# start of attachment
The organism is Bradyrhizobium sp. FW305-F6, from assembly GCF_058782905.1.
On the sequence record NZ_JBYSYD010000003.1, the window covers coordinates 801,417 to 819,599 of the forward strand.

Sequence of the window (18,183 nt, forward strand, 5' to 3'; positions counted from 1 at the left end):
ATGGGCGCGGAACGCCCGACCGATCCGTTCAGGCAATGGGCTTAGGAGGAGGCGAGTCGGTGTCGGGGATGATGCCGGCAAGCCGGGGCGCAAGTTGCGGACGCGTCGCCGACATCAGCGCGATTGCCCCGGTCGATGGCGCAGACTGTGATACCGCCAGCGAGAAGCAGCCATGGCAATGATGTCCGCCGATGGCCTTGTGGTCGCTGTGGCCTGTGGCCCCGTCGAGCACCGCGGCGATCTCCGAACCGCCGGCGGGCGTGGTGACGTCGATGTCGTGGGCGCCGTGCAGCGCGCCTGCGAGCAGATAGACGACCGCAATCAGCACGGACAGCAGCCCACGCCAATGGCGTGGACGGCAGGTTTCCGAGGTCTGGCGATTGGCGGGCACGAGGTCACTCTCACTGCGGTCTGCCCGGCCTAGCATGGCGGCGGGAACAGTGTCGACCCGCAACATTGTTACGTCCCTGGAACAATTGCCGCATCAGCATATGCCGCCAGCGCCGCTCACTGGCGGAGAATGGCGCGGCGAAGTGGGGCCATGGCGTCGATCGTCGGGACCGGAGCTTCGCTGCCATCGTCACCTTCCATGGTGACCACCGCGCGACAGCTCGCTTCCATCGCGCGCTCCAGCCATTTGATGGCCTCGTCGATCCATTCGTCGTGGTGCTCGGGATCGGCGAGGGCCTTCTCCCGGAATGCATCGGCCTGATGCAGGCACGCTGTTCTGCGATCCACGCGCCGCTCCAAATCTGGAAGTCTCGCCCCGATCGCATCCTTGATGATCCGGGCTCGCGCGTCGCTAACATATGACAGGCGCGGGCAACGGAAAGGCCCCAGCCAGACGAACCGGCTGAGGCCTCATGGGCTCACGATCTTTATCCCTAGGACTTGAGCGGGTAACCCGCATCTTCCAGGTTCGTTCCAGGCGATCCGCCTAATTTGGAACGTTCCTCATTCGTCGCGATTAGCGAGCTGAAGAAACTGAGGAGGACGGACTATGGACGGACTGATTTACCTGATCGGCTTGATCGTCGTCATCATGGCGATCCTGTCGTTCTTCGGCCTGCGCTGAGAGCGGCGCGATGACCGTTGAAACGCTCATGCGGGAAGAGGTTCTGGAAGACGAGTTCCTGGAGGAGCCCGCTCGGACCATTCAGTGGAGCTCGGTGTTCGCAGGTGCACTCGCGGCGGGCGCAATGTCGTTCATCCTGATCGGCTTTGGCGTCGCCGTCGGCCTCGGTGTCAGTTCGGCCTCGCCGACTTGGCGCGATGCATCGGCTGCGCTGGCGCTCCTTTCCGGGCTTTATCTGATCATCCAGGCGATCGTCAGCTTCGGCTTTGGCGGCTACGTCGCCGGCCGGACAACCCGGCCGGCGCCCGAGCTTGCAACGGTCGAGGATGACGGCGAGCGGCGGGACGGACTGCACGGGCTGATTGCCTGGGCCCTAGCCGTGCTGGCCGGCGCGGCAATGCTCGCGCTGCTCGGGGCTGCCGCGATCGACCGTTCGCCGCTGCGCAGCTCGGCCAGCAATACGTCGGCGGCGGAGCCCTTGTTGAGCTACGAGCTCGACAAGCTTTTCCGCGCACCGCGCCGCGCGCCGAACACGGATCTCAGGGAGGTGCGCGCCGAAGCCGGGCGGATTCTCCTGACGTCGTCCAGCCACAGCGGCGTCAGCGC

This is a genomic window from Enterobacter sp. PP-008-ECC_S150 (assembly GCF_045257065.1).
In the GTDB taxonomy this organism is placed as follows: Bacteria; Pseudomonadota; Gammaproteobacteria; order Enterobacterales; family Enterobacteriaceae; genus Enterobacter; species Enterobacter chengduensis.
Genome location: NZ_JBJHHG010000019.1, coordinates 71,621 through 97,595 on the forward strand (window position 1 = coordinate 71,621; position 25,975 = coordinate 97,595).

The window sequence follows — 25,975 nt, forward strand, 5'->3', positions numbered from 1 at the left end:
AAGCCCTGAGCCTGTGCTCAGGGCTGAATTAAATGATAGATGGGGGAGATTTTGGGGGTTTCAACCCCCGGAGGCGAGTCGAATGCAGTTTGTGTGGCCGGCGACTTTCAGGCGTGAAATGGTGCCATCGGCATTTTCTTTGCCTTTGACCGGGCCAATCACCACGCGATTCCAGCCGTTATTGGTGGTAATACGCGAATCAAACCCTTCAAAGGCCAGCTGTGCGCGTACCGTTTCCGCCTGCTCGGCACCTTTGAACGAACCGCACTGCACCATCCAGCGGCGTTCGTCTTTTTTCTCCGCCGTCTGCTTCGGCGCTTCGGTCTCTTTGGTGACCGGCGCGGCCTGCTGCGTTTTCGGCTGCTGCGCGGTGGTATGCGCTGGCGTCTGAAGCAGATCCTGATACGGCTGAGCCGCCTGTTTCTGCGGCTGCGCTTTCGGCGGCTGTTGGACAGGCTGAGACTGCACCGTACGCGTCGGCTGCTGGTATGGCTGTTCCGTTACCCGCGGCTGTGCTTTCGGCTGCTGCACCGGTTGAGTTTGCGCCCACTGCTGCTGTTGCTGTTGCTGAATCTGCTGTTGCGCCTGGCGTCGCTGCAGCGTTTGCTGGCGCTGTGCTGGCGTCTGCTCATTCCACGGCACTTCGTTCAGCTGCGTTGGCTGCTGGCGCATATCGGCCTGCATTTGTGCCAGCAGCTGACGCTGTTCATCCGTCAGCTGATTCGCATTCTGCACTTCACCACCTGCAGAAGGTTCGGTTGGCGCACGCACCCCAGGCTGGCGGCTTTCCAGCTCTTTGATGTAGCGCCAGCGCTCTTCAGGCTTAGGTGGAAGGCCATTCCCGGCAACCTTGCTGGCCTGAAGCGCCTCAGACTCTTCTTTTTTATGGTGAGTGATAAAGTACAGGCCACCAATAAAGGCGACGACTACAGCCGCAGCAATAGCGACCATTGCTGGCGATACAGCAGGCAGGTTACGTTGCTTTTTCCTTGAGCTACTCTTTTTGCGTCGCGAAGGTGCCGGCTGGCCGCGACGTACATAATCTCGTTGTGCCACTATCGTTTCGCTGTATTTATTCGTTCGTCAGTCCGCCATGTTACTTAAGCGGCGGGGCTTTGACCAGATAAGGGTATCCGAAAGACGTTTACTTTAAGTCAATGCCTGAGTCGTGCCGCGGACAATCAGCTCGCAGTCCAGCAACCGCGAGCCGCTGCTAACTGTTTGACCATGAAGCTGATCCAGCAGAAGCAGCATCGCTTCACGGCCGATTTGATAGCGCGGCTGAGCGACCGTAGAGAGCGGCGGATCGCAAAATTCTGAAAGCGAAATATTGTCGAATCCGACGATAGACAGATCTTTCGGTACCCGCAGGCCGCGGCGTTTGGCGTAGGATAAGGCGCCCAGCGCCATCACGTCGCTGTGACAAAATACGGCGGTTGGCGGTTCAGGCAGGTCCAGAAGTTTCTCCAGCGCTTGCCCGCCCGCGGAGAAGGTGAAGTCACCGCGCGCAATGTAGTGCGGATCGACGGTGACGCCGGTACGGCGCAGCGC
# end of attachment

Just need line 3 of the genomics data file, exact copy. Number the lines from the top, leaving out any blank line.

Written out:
Sequence of the window (18,183 nt, forward strand, 5' to 3'; positions counted from 1 at the left end):